Roland Carter



2003 Governor's Awards to Honor Roland Carter and Southeast Center

The Tennessee Arts Commission has announced that Roland Carter, UTC Music Professor and The Southeast Center for Education in the Arts at UTC are among the recipients of the 2003 Governor's Awards in the Arts. The awards will be presented during an exciting celebration of the arts to be held Tuesday, March 11, 8 p.m. at Nashville's historic Ryman Auditorium. This event, called "A Salute to Excellence," will be open to the public.

"We are extremely proud of the recipients selected. The 2003 recipients represent the best in the state. These individuals have contributed greatly to the creative, artistic, and cultural life of all Tennesseans. The awards ceremony will provide us the opportunity to recognize their many contributions and reward them for excellence in their specific disciplines," said Ann C. Smith, chair of the Tennessee Arts Commission.

The Commission received 64 quality nominations from all areas of the state. A special Commission panel reviewed the nominations. Recipients were selected to receive awards in The Folklife Heritage, Distinguished Artist, and Arts Leadership categories.

Roland Carter, professor of music at The University of Tennessee at Chattanooga and a nationally recognized composer, conductor, and pianist will receive the Distinguished Artist Award. The Southeast Center for Education in the Arts at The University of Tennessee at Chattanooga is being recognized for leading the region in preparing teachers for utilizing the arts in every day lessons. The Center's purpose is to integrate the arts (visual art, music, theatre, and dance) as part of the core curriculum so that children learn and develop a connection to their various cultural heritages.

Two other Tennesseans will also receive the Distinguished Artist Award:
Jim Gray of Knoxville, known for his maritime paintings and helping to create the artists' community in Gatlinburg and sculptor Luther Hampton of Memphis who has served as a major creative influence, and credited with opening the door for many African American artists.

Three individuals and three organizations will receive Arts Leadership Awards. Individuals receiving the award include: Bob Cannon of Memphis - a strong community leader and visionary arts supporter who recently, along with his family, announced a $5 million gift to the Greater Memphis Arts Council; H. Grant Law, of Lookout Mountain is president of Newton Chevrolet in Newton, who has served as a volunteer providing generous financial support to many arts organizations in the Chattanooga area; and George L. Mabry of Clarksville who serves as director of the Center of Excellence for the Creative Arts at Austin Peay State University. Mabry is also director of the Nashville Symphony Chorus.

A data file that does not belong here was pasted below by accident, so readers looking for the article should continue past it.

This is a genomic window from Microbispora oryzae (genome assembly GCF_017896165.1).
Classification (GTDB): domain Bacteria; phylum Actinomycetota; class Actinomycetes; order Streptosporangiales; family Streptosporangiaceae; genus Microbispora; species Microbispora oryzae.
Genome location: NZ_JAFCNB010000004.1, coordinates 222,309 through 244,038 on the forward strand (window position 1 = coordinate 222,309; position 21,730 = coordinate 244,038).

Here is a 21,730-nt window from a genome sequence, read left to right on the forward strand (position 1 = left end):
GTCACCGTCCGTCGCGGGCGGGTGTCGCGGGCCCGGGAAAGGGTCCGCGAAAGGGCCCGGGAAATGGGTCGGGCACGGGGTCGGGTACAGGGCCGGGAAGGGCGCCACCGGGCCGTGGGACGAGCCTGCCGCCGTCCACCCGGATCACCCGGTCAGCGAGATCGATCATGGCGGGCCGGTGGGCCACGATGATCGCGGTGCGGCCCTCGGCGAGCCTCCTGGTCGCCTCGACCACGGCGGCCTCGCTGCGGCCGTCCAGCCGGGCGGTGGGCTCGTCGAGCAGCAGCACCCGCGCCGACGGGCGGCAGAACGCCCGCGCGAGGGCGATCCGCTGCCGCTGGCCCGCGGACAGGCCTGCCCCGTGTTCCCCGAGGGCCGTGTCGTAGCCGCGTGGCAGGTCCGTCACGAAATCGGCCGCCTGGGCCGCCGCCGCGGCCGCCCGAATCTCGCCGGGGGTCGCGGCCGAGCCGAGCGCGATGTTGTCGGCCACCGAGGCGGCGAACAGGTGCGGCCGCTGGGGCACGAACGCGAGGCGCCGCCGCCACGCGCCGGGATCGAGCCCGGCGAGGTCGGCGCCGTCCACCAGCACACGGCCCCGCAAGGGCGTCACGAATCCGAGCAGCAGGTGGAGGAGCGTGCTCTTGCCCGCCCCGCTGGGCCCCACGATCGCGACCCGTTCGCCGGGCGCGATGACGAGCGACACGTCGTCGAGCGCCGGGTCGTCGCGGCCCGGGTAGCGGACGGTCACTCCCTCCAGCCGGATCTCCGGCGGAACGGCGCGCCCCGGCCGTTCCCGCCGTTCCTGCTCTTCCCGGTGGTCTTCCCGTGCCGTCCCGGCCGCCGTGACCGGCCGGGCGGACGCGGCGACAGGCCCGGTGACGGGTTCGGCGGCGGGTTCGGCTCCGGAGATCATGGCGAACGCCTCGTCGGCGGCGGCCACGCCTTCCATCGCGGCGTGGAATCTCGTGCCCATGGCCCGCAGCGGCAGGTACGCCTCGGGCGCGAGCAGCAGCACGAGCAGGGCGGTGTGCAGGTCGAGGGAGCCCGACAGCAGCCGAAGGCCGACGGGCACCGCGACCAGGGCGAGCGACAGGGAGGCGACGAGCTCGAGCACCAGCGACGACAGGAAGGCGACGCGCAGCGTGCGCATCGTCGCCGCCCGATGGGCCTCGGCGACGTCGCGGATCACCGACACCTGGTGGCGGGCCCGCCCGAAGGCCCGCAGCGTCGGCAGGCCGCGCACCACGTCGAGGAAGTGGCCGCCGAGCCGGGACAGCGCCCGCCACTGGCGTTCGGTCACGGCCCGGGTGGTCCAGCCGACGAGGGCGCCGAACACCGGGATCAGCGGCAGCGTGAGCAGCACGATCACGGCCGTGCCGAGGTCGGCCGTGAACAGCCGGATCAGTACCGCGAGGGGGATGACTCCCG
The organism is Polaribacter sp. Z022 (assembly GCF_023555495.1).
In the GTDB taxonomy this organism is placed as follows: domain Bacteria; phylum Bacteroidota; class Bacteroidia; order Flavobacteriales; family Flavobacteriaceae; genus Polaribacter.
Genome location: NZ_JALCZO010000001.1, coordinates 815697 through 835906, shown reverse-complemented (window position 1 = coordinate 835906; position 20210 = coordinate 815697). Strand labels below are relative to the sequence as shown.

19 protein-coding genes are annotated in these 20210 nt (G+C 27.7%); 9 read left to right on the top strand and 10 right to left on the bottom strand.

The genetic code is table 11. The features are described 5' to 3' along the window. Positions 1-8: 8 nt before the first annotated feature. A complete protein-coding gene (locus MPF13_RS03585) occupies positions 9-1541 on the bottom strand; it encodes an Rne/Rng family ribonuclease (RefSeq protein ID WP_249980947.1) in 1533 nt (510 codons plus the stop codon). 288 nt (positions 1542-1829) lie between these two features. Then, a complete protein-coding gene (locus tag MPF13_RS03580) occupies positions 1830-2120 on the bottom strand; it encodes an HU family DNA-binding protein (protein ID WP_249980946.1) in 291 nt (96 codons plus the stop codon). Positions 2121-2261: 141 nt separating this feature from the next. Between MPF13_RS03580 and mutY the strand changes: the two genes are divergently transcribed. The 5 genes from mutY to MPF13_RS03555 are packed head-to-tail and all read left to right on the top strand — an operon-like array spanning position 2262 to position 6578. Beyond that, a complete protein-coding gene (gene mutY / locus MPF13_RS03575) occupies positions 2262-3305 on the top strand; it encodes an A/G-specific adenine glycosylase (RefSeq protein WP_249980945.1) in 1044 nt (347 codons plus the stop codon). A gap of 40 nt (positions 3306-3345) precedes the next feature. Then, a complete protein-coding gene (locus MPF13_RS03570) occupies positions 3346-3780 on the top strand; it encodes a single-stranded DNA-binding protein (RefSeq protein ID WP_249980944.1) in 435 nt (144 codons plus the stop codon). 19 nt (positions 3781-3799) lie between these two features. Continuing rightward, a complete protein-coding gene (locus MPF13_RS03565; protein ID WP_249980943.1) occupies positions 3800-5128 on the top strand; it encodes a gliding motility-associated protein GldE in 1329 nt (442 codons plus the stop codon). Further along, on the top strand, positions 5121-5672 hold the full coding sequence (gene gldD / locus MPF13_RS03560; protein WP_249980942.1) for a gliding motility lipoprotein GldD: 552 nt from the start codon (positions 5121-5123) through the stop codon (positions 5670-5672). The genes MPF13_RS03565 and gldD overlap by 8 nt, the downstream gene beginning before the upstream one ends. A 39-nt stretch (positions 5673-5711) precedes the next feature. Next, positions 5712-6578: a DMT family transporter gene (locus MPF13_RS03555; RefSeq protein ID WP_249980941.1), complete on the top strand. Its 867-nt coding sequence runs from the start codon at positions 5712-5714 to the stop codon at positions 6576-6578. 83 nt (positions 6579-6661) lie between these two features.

Singer, songwriter, and actress Dolly Parton was singled out to receive the Lifetime Achievement Award.

Parton, known the world over, is considered a Tennessee treasure. "Although the flamboyant, fun-loving diva holds her own with the likes of David Letterman, she hasn't forgotten her roots. She has contributed much to her hometown located in Sevier County, Tennessee," said former State Senator Carl Moore of Bristol who nominated Parton for the award. In 1995 Parton started the Imagination Library Program as a way of giving something back to her community.

Parton has been recognized countless times for her artistic abilities. She has received seven Grammy's, nine Country Music Association (CMA) Awards, and is a member of the Songwriter's Hall of Fame and the Grand Ole Opry.

Folklife Heritage Awards will be presented to four outstanding recipients. Receiving the award are: Howard Armstrong, a renowned fiddler, mandolinist, painter, and writer who was born in Dayton, Tennessee and spent his formative years in LaFollette; Ralph Blizard, a legendary old-time fiddler and 2003 National Heritage Fellowship recipient from Blountville; Clara Fodor of Linden, who immigrated to the United States in 1938 from her native Hungary. She is an artist known for her intricate and detailed embroidered wall hangings celebrating her patriotism and love of her adopted country; and musician Roy Harper of Manchester, who has spent his musical career preserving the songs and musical traditions of pre-World War II country music.

Organizations receiving Arts Leadership Awards include The Metro Nashville Arts Commission, recognized for outstanding work in bringing financial stability to local arts organizations, fostering quality, proliferation and diversity of the arts, assisting in the development of individual artists, increasing the value placed on the arts in both the public and private sectors of the local economy, and implementing ways of bringing the arts into the mainstream of life in Middle Tennessee.

In addition to the other organizations receiving the award is A! Magazine for the Arts & Antiques, a monthly 16-page publication inserted into The Bristol Herald Courier, which promotes the arts and features personalities in the arts. Story ideas come from a volunteer committee that, much like an arts council, is united in spreading the news and value of the arts in Northeast Tennessee and Southwest Virginia.

The Governor's Awards in the Arts were established in 1971 to recognize those individuals and organizations who have made significant contributions to the cultural life of Tennessee. The awards are Tennessee's highest honor in the arts, recognizing the outstanding and significant contributions of artists, arts organizations, volunteers, schools, educators, local governments, legislators, and corporate citizens in the state or nationally.

The 2003 Governor's Awards in the Arts are being presented by the Tennessee Arts Commission, in partnership with BellSouth, Gaylord Entertainment, and Tennesseans for the Arts.